Toddlers 1-2 years 11–14 hours

Preschoolers 3–5 years 10–13 hours

School-age Children 6–13 years 9–11 hours

Teenagers 14–17 years 8–10 hours

Younger adults 18–25 years 7–9 hours

Adults 26–64 years 7–9 hours

Older adults 65+ years 7-8 hours

You can’t go wrong by getting enough shut eye, but here are some facts and research on the connection between sleep and weight loss.

How lack of sleep prevents you from losing weight:

1. Lack of sleep inhibits the use of your rational brain – so you choose to eat more junk

A deficit of just a few hours of sleep per night (1-3 hours for example), prevents the rational part of the brain from working at maximum capacity. When you’ve gotten a good night’s sleep, it’s much easier to make the conscious decision to eat healthful foods. But sleep deprivation makes that neurological system of rewards and motivation work less efficiently. You’re more apt to choose foods higher in fat and carbohydrates. You seek more rewards that make your brain light up and release the feel-good hormones.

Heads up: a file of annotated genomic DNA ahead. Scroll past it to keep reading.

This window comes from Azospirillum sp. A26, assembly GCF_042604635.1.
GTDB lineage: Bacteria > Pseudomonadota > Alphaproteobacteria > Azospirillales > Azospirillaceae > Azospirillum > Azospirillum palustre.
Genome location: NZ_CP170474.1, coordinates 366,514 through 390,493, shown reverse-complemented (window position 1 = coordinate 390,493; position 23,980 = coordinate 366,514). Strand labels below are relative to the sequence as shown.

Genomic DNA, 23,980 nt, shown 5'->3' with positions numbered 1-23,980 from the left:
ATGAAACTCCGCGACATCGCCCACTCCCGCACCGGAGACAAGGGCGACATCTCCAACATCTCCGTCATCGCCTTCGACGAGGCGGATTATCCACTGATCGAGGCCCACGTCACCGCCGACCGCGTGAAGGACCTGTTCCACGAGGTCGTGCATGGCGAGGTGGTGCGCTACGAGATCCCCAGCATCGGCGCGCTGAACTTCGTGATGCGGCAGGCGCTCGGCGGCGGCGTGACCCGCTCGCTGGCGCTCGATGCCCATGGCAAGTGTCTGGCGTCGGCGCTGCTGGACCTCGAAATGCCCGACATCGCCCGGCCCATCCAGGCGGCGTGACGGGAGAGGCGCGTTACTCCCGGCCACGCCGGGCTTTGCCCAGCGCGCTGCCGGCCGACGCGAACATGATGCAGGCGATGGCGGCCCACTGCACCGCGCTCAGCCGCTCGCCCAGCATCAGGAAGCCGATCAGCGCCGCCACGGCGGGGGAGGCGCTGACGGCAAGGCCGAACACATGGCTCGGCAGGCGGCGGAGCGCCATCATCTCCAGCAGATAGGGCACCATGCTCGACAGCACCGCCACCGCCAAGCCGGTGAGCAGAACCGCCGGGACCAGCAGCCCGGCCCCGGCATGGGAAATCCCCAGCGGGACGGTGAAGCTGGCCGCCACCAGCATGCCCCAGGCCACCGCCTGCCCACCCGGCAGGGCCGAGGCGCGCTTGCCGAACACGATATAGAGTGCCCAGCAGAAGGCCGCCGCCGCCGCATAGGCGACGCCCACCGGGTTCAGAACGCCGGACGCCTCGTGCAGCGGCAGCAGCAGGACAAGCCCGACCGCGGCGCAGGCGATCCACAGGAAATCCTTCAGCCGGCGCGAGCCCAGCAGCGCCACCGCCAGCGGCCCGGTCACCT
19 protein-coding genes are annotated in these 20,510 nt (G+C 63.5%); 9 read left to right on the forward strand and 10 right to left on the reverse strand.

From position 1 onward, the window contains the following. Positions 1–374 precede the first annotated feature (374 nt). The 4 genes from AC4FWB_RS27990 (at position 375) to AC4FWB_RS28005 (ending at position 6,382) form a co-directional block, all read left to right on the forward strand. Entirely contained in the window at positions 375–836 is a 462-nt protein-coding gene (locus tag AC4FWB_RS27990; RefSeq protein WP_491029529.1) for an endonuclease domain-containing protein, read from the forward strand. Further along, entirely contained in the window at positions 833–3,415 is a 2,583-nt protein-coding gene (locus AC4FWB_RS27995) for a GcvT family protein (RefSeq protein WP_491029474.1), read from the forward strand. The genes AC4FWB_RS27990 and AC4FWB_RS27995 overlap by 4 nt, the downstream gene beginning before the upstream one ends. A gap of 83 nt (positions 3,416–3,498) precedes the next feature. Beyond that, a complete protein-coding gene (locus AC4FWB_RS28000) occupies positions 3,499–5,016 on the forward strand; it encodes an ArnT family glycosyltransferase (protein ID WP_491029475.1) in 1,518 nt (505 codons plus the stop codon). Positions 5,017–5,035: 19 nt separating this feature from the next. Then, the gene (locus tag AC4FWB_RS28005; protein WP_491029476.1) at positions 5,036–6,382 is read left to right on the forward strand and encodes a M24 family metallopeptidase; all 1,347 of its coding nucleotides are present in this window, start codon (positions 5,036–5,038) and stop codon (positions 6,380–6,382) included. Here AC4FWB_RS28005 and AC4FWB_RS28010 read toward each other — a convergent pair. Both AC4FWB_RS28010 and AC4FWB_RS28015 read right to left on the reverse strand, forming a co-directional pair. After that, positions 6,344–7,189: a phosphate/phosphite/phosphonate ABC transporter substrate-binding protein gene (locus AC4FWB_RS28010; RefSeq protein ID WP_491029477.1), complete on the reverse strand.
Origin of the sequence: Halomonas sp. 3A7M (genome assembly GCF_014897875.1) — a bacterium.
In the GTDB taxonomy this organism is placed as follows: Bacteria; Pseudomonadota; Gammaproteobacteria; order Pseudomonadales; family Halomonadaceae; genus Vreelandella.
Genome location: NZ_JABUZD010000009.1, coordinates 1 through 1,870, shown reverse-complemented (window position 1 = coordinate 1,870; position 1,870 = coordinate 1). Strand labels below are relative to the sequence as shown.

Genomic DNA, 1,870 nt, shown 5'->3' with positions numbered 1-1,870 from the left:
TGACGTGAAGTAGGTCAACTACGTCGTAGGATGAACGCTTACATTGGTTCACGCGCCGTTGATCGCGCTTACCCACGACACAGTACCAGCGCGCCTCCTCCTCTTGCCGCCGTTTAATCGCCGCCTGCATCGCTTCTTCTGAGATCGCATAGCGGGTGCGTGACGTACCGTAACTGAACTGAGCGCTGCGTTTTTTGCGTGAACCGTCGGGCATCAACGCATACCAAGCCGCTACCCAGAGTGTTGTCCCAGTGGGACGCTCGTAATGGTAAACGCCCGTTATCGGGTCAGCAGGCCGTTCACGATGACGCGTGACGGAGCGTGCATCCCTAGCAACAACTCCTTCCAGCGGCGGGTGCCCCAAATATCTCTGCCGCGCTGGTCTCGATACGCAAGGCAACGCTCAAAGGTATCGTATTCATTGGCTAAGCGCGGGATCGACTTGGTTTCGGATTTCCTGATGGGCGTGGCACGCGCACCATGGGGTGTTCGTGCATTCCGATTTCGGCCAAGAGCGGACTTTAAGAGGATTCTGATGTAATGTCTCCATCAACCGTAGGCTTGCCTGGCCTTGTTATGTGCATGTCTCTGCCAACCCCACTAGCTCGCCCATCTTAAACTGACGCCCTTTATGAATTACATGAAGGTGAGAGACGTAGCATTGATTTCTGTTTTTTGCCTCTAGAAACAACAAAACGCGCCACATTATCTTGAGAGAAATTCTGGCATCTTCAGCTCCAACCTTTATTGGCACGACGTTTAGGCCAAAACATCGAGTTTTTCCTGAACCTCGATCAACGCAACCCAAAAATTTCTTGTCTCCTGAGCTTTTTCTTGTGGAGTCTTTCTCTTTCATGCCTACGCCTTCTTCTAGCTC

2. Loss of sleep causes you to eat more total calories

Lack of sleep alters appetite regulation. In one study, 14 women (8 normal weight and 6 overweight and obese women) all completed 2 days of 9 hours of sleep per night; 4 days of 5.5 hours of sleep; and 2 days of 9.3 hours of sleep. Their food records revealed an increase of 20% (or about 415) calories per day during the period of restricted sleep.

Other studies have found an increase in anywhere from 300-559 extra calories per day in sleep deficient study participants.

3. Sleep loss may decrease energy expenditure

So, not only does the research show that a lack of sleep can cause you to eat more calories in a day and eat more unhealthy fats and carbs, but lack of sleep may decrease the number of calories you burn at rest. In other words, lack of sleep may decrease your resting metabolic rate.

There have been conflicting results regarding this. Buxton and colleagues performed 2 studies. In the first, the researchers found that restricting sleep to 5 hours per night over 7 nights had no effect on energy expenditure. Another study of theirs found that restricting sleep to 6.5 hours per 28 hours (while extending the day to a 28-hour day) decreased resting metabolic rate by 8% compared to their baseline participants. (This induced both sleep restriction and circadian disruption.)

Another explanation as to how sleep deprivation decreases energy expenditure is through altering our thermoregulation and through fatigue.